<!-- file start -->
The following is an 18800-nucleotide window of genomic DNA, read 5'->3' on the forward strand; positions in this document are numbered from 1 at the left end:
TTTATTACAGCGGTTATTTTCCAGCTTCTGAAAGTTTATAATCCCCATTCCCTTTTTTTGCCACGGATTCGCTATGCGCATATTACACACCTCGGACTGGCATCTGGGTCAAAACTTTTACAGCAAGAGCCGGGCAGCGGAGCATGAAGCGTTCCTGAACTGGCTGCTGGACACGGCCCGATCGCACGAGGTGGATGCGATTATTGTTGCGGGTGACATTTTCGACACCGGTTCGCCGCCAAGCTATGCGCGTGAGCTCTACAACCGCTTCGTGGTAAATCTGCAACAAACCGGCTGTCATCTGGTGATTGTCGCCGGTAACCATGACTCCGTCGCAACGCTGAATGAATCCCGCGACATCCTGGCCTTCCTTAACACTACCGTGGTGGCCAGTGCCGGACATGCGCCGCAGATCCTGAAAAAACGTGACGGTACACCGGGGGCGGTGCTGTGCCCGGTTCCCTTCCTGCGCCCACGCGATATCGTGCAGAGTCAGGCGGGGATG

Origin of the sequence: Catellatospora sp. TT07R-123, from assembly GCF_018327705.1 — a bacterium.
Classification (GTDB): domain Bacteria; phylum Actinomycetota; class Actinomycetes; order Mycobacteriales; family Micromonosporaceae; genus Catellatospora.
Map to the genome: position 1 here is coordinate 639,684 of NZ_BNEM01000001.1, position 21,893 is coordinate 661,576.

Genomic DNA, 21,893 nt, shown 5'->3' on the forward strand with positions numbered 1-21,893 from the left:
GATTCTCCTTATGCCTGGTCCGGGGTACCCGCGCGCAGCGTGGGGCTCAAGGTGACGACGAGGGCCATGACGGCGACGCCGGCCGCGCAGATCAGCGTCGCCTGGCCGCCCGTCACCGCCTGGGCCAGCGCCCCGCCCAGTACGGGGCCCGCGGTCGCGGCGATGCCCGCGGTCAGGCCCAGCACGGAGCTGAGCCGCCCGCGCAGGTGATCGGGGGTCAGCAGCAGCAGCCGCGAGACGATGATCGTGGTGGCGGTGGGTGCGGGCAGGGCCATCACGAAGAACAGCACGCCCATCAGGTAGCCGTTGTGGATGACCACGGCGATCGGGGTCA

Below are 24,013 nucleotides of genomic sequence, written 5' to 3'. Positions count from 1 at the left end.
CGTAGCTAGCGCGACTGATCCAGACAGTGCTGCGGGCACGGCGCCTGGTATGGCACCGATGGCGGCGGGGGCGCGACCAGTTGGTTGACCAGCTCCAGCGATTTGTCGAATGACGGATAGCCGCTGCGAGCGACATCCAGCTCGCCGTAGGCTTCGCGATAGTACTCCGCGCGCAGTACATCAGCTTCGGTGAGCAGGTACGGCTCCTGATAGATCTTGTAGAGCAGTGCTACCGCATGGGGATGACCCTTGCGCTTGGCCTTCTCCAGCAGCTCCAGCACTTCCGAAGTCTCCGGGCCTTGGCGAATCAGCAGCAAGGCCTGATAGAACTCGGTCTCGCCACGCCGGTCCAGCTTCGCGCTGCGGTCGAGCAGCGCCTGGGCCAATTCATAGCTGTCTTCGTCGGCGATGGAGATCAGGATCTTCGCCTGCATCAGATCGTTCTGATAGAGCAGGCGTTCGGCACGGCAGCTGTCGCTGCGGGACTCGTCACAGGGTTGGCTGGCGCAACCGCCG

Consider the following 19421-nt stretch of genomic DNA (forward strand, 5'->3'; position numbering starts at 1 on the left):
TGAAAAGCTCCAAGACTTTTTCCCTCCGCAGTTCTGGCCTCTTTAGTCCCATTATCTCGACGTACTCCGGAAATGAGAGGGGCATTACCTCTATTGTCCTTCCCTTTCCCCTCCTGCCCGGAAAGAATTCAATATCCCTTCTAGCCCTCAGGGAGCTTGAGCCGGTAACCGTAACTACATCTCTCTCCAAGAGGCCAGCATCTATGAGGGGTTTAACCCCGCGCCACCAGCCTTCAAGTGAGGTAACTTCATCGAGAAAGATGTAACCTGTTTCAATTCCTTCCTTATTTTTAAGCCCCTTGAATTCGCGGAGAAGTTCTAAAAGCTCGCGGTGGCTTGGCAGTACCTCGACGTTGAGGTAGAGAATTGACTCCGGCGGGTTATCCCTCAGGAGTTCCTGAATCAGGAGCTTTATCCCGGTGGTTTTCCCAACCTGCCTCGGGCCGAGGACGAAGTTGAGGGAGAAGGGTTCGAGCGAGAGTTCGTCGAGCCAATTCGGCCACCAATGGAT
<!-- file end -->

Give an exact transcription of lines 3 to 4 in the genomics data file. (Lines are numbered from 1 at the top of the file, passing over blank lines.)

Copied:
Origin of the sequence: Catellatospora sp. TT07R-123, from assembly GCF_018327705.1 — a bacterium.
Classification (GTDB): domain Bacteria; phylum Actinomycetota; class Actinomycetes; order Mycobacteriales; family Micromonosporaceae; genus Catellatospora.